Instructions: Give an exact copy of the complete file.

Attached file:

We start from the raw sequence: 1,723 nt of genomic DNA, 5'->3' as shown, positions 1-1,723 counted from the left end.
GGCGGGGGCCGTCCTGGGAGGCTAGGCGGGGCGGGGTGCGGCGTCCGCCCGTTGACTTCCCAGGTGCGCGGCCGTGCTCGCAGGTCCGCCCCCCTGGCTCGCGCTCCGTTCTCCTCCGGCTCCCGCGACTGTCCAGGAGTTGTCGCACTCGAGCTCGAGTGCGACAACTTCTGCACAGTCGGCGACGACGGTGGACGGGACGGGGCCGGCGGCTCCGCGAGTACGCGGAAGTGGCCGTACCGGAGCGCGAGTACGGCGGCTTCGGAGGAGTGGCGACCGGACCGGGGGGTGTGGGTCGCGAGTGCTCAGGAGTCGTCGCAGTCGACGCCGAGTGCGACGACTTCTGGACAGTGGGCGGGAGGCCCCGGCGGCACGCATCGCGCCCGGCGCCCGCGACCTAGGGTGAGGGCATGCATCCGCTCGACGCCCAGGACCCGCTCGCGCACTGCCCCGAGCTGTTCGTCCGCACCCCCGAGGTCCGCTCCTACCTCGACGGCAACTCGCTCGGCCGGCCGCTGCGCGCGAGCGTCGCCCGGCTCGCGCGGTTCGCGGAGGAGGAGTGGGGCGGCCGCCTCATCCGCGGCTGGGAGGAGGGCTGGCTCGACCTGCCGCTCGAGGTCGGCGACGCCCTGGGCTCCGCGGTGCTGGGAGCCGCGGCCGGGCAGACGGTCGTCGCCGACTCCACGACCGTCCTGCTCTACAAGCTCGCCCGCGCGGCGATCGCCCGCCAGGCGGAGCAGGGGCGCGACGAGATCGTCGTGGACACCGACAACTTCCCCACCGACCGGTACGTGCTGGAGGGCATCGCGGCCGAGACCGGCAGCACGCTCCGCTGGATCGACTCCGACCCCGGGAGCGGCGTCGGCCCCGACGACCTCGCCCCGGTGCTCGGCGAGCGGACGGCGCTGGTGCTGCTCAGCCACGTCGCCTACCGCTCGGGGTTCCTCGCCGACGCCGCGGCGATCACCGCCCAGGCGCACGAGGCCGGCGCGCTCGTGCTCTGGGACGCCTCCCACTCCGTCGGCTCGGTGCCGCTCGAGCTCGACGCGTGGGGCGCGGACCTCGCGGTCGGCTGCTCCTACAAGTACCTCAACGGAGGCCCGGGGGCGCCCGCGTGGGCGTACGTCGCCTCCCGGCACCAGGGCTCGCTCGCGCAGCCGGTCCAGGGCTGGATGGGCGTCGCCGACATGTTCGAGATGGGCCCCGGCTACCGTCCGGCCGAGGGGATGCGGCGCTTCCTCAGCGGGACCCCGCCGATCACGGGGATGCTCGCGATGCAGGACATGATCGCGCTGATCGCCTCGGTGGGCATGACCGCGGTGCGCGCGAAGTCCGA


We start from the raw sequence: 1,723 nt of genomic DNA, 5'->3' as shown, positions 1-1,723 counted from the left end.
GGCGGGGGCCGTCCTGGGAGGCTAGGCGGGGCGGGGTGCGGCGTCCGCCCGTTGACTTCCCAGGTGCGCGGCCGTGCTCGCAGGTCCGCCCCCCTGGCTCGCGCTCCGTTCTCCTCCGGCTCCCGCGACTGTCCAGGAGTTGTCGCACTCGAGCTCGAGTGCGACAACTTCTGCACAGTCGGCGACGACGGTGGACGGGACGGGGCCGGCGGCTCCGCGAGTACGCGGAAGTGGCCGTACCGGAGCGCGAGTACGGCGGCTTCGGAGGAGTGGCGACCGGACCGGGGGGTGTGGGTCGCGAGTGCTCAGGAGTCGTCGCAGTCGACGCCGAGTGCGACGACTTCTGGACAGTGGGCGGGAGGCCCCGGCGGCACGCATCGCGCCCGGCGCCCGCGACCTAGGGTGAGGGCATGCATCCGCTCGACGCCCAGGACCCGCTCGCGCACTGCCCCGAGCTGTTCGTCCGCACCCCCGAGGTCCGCTCCTACCTCGACGGCAACTCGCTCGGCCGGCCGCTGCGCGCGAGCGTCGCCCGGCTCGCGCGGTTCGCGGAGGAGGAGTGGGGCGGCCGCCTCATCCGCGGCTGGGAGGAGGGCTGGCTCGACCTGCCGCTCGAGGTCGGCGACGCCCTGGGCTCCGCGGTGCTGGGAGCCGCGGCCGGGCAGACGGTCGTCGCCGACTCCACGACCGTCCTGCTCTACAAGCTCGCCCGCGCGGCGATCGCCCGCCAGGCGGAGCAGGGGCGCGACGAGATCGTCGTGGACACCGACAACTTCCCCACCGACCGGTACGTGCTGGAGGGCATCGCGGCCGAGACCGGCAGCACGCTCCGCTGGATCGACTCCGACCCCGGGAGCGGCGTCGGCCCCGACGACCTCGCCCCGGTGCTCGGCGAGCGGACGGCGCTGGTGCTGCTCAGCCACGTCGCCTACCGCTCGGGGTTCCTCGCCGACGCCGCGGCGATCACCGCCCAGGCGCACGAGGCCGGCGCGCTCGTGCTCTGGGACGCCTCCCACTCCGTCGGCTCGGTGCCGCTCGAGCTCGACGCGTGGGGCGCGGACCTCGCGGTCGGCTGCTCCTACAAGTACCTCAACGGAGGCCCGGGGGCGCCCGCGTGGGCGTACGTCGCCTCCCGGCACCAGGGCTCGCTCGCGCAGCCGGTCCAGGGCTGGATGGGCGTCGCCGACATGTTCGAGATGGGCCCCGGCTACCGTCCGGCCGAGGGGATGCGGCGCTTCCTCAGCGGGACCCCGCCGATCACGGGGATGCTCGCGATGCAGGACATGATCGCGCTGATCGCCTCGGTGGGCATGACCGCGGTGCGCGCGAAGTCCGA